Schools will benefit from tax increase
November 3, 2012
On Tuesday, residents of Aspen will be presented with ballot question 2B, which asks voters to increase the city sales tax by 0.3 percent for four years to help fund the public schools.
How is it that one of America’s wealthiest communities needs to present its residents with a sales tax increase?
The answer is both simple and complex. Let’s keep it simple.
First, the state of Colorado and the county of Pitkin enjoy some of the lowest property-tax rates in the country. This fact alone should remind us how much the Aspen School District has achieved on its own merits, and when compared to lavishly funded school districts, which are part of high-property-tax counties. Without the structural support of higher property taxes, the Aspen School District will continue to seek ways to fund its financial needs if it is to continue as the great school system it is.
Second, state funding always has played an important role in providing funds for Colorado’s school districts, and the economic downturn, followed by the anemic economic recovery, has resulted in continued pressure on Colorado’s ability to fund education. Specifically, the state is unable to fund more than $1 billion to school districts across
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Colorado and already more than 30 percent of school districts in
Colorado have moved to a four-day week; the Aspen School District budget is affected by this reality. The funds that have enabled the Aspen schools to do what they have done over the last few years are no longer available; the district’s budget has been reduced by $2 million over the last four years, and by 2016 an additional $2.5 million in cuts is projected.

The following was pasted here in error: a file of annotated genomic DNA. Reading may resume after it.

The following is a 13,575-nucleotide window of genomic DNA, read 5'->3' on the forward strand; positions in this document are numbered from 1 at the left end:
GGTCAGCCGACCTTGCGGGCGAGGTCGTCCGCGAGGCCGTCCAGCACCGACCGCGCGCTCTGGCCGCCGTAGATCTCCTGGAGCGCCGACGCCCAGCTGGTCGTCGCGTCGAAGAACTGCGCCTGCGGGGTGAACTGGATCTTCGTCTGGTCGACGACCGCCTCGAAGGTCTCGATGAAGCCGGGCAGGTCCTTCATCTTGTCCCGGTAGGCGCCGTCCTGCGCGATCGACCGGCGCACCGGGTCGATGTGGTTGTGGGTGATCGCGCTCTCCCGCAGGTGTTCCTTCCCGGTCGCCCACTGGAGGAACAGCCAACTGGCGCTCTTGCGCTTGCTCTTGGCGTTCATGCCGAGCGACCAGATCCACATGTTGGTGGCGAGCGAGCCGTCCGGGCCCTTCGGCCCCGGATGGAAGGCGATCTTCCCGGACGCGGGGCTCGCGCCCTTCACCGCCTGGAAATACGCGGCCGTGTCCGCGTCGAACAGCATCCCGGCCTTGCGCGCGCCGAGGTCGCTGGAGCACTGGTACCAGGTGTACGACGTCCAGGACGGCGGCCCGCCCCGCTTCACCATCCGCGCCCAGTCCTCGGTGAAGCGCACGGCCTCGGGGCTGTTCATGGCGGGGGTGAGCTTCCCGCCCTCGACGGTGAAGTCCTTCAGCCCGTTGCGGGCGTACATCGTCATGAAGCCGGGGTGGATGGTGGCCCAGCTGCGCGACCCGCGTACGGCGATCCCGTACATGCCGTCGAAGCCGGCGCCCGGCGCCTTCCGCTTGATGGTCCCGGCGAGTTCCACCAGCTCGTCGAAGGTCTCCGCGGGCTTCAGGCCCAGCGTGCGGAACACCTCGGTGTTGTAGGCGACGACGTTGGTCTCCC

Third, this is a sales tax initiative. A few years ago a temporary increase in the mill levy override was utilized for transportation and technology (it expired in 2010); schools were closed for two days in 2010 and were already closed for one day in 2012. Without the sales tax, 15 staff salaries could be at risk, class sizes will increase, and impacted programs could include athletics, transportation, experiential education, and the gifted and talented program. Aspen has great schools, and the funding of them will not, and should not, abate.
Our federal government, states and municipalities sell bonds and levy taxes to finance themselves. The Aspen School District has to pursue its own measures to continue to finance itself so as to pay its top-notch administrative and teaching staff, to maintain and expand its physical infrastructure, to build a new track, and to invest in technology. The schools have ongoing financial needs; this should not be a surprise, and must be understood as a normal part of running the business called the Aspen School District.
Our community values education. Vote “yes” for 2B to help the Aspen School District maintain a sound financial underpinning for the next four years.
Jeffrey P. Siegel